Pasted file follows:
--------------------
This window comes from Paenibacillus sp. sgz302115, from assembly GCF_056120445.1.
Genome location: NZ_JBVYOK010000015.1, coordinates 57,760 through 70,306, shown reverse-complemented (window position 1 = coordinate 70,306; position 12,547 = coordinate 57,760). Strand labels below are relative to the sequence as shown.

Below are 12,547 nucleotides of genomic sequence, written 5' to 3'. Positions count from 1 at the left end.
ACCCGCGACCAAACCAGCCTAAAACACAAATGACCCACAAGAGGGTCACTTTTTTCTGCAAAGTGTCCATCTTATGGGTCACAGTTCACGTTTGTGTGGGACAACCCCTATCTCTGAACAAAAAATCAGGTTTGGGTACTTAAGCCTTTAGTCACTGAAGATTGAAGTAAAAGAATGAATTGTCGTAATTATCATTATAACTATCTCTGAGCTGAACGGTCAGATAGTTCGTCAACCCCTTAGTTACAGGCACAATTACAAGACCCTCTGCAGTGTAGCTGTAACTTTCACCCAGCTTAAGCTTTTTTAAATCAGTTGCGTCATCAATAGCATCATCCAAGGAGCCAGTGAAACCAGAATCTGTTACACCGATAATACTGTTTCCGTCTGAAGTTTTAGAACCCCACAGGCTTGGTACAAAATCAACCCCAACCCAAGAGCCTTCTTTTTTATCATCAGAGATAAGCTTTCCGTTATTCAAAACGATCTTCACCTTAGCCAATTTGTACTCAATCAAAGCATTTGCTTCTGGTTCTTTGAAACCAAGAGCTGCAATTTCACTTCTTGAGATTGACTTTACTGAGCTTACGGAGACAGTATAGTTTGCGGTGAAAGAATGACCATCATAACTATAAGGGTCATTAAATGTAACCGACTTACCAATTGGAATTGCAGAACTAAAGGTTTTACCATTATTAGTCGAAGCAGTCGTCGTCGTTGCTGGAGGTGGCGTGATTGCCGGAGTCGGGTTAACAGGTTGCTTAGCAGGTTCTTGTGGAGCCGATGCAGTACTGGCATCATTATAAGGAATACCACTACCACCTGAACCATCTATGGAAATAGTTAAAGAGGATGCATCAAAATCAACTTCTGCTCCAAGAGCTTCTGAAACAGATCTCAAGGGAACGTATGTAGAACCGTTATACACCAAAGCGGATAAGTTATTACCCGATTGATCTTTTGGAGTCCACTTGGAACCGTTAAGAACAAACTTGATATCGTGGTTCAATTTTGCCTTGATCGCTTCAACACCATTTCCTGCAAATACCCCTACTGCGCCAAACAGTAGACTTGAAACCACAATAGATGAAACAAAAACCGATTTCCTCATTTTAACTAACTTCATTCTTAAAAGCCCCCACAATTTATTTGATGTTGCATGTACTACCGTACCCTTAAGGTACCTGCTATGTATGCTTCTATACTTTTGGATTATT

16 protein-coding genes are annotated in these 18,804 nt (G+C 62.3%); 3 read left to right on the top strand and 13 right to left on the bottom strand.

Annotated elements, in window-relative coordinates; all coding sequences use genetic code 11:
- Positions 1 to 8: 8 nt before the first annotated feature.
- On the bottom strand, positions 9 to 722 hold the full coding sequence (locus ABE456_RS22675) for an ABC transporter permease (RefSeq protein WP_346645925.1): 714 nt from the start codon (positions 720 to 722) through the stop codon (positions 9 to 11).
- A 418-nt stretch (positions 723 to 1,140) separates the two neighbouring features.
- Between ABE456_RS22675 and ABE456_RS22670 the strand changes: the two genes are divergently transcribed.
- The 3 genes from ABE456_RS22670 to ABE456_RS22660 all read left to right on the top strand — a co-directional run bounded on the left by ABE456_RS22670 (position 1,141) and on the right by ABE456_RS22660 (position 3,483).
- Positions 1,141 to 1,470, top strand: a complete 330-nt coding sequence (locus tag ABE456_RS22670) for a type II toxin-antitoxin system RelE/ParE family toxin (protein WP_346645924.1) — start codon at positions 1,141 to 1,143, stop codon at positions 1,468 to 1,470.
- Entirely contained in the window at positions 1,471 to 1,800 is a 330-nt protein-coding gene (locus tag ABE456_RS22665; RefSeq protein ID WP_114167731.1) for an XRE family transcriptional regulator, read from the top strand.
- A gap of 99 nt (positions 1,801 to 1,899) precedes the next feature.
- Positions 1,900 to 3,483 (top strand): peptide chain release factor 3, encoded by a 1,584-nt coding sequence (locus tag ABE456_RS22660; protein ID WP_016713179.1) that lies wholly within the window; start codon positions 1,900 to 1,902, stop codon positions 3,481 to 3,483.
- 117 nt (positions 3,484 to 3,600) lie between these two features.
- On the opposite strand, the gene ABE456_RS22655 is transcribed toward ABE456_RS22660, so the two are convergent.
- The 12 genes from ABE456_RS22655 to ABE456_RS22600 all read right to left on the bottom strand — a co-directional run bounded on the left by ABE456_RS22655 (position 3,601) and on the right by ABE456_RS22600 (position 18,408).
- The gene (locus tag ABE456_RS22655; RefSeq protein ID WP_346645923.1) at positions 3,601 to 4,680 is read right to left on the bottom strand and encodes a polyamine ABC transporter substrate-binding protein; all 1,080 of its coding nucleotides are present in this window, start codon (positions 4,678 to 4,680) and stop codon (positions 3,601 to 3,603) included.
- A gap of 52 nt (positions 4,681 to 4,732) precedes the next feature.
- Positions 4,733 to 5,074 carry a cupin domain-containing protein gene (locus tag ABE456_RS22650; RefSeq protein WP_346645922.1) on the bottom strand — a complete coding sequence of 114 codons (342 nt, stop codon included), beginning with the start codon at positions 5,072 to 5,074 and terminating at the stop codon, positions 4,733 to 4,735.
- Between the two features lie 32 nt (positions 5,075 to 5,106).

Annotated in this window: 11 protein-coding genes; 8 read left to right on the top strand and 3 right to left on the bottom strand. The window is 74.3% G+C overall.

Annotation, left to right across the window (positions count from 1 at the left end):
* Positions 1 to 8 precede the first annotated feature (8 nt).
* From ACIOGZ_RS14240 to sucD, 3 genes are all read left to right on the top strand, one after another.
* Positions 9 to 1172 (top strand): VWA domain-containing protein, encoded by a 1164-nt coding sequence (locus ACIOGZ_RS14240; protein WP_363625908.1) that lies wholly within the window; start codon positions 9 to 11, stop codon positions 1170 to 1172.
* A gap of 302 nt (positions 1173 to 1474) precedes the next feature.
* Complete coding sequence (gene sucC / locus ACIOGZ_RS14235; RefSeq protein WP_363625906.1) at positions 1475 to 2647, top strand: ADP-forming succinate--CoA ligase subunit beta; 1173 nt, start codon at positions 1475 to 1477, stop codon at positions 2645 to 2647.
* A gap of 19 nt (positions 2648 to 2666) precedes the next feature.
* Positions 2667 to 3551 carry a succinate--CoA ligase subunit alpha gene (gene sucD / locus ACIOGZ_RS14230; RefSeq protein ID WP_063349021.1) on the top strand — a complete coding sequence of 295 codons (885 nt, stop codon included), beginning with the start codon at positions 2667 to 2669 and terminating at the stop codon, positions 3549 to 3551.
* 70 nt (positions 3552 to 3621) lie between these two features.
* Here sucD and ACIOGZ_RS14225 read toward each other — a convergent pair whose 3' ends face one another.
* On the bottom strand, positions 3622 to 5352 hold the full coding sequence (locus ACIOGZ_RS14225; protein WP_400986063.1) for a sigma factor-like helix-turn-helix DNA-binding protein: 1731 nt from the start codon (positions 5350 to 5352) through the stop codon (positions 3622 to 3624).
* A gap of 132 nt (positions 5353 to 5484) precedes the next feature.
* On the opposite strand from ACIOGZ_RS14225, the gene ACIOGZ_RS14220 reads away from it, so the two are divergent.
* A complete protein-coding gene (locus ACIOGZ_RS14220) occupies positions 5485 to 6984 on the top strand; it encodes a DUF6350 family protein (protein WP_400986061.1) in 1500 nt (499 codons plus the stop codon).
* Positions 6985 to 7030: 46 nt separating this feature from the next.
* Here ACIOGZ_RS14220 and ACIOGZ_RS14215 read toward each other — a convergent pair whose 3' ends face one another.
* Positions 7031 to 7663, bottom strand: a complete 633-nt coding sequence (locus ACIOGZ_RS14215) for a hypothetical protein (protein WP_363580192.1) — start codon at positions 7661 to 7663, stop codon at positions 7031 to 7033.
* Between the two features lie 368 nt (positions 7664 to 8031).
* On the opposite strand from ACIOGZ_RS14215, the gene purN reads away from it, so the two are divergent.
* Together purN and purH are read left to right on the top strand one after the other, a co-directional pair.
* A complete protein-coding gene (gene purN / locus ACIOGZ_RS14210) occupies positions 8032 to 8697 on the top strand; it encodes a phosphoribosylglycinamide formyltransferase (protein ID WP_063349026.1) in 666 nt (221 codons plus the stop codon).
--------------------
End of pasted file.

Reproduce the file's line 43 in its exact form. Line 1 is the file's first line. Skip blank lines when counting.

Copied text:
* Together purN and purH are read left to right on the top strand one after the other, a co-directional pair.